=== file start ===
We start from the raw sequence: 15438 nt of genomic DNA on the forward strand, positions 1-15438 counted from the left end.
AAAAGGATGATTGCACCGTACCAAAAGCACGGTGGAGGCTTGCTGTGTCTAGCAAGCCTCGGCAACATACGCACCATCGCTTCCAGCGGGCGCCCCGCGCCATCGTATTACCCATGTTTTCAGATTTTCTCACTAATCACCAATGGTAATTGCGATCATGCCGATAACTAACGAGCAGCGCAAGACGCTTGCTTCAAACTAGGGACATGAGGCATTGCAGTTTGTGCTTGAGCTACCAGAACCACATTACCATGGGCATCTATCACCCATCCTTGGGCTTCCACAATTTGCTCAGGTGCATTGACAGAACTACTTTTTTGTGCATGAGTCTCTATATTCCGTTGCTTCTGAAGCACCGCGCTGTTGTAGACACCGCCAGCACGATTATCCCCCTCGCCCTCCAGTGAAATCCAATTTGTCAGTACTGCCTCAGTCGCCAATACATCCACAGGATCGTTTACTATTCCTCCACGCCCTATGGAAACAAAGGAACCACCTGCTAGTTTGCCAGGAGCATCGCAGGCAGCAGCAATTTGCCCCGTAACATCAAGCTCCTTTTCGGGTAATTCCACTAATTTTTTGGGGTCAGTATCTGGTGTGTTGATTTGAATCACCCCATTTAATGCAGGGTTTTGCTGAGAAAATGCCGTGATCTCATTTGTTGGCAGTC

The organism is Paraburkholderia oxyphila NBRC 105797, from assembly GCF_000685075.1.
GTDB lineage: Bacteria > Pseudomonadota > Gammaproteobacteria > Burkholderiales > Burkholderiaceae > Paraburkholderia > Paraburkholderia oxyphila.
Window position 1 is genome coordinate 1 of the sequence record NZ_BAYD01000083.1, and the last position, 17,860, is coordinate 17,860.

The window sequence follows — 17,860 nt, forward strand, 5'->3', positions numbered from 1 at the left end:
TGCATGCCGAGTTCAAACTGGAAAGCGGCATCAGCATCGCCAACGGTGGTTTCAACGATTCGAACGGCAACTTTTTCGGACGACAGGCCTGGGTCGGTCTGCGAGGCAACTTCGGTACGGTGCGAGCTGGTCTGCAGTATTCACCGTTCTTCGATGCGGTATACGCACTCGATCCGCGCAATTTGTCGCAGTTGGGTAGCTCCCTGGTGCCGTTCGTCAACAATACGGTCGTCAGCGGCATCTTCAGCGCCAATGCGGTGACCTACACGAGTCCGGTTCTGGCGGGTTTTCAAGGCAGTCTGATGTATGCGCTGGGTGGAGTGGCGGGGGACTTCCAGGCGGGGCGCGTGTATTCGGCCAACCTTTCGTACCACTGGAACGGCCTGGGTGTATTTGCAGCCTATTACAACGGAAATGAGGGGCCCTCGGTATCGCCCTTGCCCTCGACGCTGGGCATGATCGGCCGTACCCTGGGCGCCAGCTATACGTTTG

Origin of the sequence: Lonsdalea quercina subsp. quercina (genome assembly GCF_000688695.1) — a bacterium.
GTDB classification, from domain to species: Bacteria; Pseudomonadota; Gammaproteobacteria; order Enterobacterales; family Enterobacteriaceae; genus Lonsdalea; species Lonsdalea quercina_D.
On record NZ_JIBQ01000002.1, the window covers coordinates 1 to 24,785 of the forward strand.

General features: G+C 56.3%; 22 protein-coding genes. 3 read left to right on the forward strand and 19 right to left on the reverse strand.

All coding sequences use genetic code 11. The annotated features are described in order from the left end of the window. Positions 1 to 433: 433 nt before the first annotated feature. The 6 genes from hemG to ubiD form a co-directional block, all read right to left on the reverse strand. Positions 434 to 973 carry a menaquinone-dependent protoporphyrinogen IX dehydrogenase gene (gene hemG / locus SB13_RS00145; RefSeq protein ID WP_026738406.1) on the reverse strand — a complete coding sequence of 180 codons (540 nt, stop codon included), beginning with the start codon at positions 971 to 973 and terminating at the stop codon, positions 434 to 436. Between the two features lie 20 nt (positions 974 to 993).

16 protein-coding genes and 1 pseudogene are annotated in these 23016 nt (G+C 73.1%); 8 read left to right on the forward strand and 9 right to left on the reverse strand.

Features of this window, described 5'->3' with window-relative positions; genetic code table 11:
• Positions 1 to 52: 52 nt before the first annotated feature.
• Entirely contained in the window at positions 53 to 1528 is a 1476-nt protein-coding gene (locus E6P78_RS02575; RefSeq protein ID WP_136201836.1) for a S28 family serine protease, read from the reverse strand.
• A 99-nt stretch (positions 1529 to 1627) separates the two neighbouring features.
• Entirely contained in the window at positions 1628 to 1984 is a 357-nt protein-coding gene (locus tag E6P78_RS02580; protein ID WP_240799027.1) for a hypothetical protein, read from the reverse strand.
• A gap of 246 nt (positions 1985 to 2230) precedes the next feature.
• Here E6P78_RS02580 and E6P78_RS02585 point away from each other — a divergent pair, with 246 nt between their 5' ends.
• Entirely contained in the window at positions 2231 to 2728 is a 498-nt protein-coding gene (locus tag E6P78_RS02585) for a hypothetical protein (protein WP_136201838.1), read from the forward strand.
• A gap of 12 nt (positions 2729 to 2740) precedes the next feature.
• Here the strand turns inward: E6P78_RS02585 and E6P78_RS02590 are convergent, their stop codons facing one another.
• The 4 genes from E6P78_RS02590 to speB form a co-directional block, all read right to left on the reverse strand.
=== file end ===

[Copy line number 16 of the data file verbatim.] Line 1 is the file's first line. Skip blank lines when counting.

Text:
• Entirely contained in the window at positions 53 to 1528 is a 1476-nt protein-coding gene (locus E6P78_RS02575; RefSeq protein ID WP_136201836.1) for a S28 family serine protease, read from the reverse strand.